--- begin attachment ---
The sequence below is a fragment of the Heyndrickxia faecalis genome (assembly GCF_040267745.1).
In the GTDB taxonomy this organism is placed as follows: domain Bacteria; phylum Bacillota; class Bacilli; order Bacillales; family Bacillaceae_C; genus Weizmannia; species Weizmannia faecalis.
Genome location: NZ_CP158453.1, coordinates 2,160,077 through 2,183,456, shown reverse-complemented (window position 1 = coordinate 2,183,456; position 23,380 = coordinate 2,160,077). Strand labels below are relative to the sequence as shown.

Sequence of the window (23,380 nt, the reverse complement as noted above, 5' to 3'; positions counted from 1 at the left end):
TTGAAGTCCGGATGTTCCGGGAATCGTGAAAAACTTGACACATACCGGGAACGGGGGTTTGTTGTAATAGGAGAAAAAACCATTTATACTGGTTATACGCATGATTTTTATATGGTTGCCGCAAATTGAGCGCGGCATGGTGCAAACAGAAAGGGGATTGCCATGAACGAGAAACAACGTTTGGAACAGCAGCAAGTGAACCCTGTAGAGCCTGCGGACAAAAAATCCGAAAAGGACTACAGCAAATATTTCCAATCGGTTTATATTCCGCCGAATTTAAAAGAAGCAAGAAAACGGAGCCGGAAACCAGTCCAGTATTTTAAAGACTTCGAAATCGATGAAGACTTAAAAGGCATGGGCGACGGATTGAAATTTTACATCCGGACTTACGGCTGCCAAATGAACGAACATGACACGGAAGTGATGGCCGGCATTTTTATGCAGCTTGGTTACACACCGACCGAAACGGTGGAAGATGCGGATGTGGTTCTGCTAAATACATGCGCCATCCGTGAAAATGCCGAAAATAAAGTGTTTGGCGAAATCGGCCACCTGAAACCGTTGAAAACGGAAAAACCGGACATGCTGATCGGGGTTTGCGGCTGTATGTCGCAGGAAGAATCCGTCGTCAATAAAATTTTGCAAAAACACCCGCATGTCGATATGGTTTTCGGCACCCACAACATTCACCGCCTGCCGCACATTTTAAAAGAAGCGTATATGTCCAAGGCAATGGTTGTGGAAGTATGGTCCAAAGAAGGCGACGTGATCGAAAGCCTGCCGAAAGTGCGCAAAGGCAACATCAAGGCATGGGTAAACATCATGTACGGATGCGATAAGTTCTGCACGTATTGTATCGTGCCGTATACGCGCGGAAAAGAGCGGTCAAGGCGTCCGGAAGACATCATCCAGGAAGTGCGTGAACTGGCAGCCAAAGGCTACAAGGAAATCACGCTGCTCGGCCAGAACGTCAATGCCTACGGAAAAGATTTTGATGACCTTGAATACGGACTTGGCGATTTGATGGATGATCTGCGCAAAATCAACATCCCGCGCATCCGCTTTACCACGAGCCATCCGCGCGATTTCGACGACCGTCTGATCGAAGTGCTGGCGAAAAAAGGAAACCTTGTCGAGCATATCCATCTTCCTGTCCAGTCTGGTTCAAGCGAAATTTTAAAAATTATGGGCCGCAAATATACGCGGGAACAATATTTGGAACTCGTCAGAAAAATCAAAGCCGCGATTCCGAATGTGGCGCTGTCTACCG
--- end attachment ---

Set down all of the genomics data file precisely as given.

The sequence below is a fragment of the Heyndrickxia faecalis genome (assembly GCF_040267745.1).
In the GTDB taxonomy this organism is placed as follows: domain Bacteria; phylum Bacillota; class Bacilli; order Bacillales; family Bacillaceae_C; genus Weizmannia; species Weizmannia faecalis.
Genome location: NZ_CP158453.1, coordinates 2,160,077 through 2,183,456, shown reverse-complemented (window position 1 = coordinate 2,183,456; position 23,380 = coordinate 2,160,077). Strand labels below are relative to the sequence as shown.

Sequence of the window (23,380 nt, the reverse complement as noted above, 5' to 3'; positions counted from 1 at the left end):
TTGAAGTCCGGATGTTCCGGGAATCGTGAAAAACTTGACACATACCGGGAACGGGGGTTTGTTGTAATAGGAGAAAAAACCATTTATACTGGTTATACGCATGATTTTTATATGGTTGCCGCAAATTGAGCGCGGCATGGTGCAAACAGAAAGGGGATTGCCATGAACGAGAAACAACGTTTGGAACAGCAGCAAGTGAACCCTGTAGAGCCTGCGGACAAAAAATCCGAAAAGGACTACAGCAAATATTTCCAATCGGTTTATATTCCGCCGAATTTAAAAGAAGCAAGAAAACGGAGCCGGAAACCAGTCCAGTATTTTAAAGACTTCGAAATCGATGAAGACTTAAAAGGCATGGGCGACGGATTGAAATTTTACATCCGGACTTACGGCTGCCAAATGAACGAACATGACACGGAAGTGATGGCCGGCATTTTTATGCAGCTTGGTTACACACCGACCGAAACGGTGGAAGATGCGGATGTGGTTCTGCTAAATACATGCGCCATCCGTGAAAATGCCGAAAATAAAGTGTTTGGCGAAATCGGCCACCTGAAACCGTTGAAAACGGAAAAACCGGACATGCTGATCGGGGTTTGCGGCTGTATGTCGCAGGAAGAATCCGTCGTCAATAAAATTTTGCAAAAACACCCGCATGTCGATATGGTTTTCGGCACCCACAACATTCACCGCCTGCCGCACATTTTAAAAGAAGCGTATATGTCCAAGGCAATGGTTGTGGAAGTATGGTCCAAAGAAGGCGACGTGATCGAAAGCCTGCCGAAAGTGCGCAAAGGCAACATCAAGGCATGGGTAAACATCATGTACGGATGCGATAAGTTCTGCACGTATTGTATCGTGCCGTATACGCGCGGAAAAGAGCGGTCAAGGCGTCCGGAAGACATCATCCAGGAAGTGCGTGAACTGGCAGCCAAAGGCTACAAGGAAATCACGCTGCTCGGCCAGAACGTCAATGCCTACGGAAAAGATTTTGATGACCTTGAATACGGACTTGGCGATTTGATGGATGATCTGCGCAAAATCAACATCCCGCGCATCCGCTTTACCACGAGCCATCCGCGCGATTTCGACGACCGTCTGATCGAAGTGCTGGCGAAAAAAGGAAACCTTGTCGAGCATATCCATCTTCCTGTCCAGTCTGGTTCAAGCGAAATTTTAAAAATTATGGGCCGCAAATATACGCGGGAACAATATTTGGAACTCGTCAGAAAAATCAAAGCCGCGATTCCGAATGTGGCGCTGTCTACCG